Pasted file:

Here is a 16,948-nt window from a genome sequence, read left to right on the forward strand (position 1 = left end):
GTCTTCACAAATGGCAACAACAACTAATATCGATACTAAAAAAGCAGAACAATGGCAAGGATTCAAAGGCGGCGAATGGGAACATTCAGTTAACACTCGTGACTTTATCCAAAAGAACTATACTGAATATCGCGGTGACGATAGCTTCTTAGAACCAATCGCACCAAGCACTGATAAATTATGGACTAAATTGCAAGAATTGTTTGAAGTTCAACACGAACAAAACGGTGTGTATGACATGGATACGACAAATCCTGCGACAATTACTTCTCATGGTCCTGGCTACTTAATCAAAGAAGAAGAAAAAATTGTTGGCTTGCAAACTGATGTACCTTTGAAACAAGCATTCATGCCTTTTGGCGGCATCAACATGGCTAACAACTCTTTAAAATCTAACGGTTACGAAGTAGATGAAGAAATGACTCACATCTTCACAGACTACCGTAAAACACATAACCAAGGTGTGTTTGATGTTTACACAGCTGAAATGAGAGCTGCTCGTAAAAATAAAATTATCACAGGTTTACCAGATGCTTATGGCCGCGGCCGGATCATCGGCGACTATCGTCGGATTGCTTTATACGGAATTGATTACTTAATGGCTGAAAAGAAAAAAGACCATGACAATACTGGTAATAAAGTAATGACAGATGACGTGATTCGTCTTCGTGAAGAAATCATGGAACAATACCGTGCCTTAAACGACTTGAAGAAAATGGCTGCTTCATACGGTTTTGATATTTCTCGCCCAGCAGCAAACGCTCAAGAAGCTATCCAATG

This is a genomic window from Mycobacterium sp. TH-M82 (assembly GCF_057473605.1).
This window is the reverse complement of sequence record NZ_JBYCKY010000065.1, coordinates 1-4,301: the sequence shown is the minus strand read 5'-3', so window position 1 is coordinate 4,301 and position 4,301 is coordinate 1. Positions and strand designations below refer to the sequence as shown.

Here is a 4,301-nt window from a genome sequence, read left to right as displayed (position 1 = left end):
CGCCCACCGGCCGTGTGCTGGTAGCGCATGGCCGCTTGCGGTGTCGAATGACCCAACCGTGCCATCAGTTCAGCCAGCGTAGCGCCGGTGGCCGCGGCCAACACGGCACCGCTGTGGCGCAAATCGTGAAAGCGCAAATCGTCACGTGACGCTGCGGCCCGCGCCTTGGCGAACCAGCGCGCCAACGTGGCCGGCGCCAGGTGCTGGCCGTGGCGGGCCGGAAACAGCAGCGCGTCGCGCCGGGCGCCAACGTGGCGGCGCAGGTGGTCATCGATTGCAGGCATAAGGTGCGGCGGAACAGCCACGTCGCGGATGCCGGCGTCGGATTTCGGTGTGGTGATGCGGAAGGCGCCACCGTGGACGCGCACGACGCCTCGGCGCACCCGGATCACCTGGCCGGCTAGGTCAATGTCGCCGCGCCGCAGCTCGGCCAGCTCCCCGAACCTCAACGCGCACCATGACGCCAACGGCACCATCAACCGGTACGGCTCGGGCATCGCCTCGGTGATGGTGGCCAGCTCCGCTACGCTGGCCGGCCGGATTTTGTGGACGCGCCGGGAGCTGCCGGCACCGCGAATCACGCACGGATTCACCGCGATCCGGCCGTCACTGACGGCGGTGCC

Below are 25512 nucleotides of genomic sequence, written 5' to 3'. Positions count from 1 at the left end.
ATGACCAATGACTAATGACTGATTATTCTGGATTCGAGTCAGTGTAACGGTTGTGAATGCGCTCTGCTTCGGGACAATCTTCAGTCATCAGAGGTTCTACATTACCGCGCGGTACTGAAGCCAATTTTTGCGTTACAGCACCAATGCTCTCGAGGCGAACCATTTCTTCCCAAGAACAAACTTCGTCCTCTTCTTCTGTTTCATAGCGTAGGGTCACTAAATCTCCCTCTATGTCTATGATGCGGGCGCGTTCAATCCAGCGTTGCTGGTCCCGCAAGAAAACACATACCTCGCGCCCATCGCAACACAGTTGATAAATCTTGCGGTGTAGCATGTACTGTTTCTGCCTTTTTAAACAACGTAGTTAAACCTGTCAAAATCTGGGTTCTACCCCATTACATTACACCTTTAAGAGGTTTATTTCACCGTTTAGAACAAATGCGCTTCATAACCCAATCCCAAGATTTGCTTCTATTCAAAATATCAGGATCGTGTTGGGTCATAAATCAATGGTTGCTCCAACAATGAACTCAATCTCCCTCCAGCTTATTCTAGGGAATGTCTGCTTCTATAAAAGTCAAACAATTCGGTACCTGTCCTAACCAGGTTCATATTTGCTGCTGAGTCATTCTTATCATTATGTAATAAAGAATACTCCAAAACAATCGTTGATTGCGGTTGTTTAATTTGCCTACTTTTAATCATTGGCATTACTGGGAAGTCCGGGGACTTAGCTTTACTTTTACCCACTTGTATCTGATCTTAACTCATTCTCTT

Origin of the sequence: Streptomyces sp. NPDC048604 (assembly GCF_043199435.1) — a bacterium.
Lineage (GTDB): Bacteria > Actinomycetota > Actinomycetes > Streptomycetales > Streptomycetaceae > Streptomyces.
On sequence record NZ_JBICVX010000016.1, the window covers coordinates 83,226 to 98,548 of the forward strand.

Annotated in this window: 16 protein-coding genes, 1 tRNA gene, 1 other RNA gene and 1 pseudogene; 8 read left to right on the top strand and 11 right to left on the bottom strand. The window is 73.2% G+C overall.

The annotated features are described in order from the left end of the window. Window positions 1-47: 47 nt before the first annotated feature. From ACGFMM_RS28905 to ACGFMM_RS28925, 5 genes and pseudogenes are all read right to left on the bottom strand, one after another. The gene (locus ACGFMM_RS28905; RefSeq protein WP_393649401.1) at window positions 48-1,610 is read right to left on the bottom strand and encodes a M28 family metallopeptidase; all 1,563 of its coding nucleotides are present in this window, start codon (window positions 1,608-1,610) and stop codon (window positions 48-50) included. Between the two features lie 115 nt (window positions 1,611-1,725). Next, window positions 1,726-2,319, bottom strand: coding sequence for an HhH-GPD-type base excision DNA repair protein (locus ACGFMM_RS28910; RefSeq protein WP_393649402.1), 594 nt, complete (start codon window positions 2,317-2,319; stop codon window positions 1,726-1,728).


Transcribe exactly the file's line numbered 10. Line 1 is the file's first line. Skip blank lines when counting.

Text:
Lineage (GTDB): Bacteria > Actinomycetota > Actinomycetes > Streptomycetales > Streptomycetaceae > Streptomyces.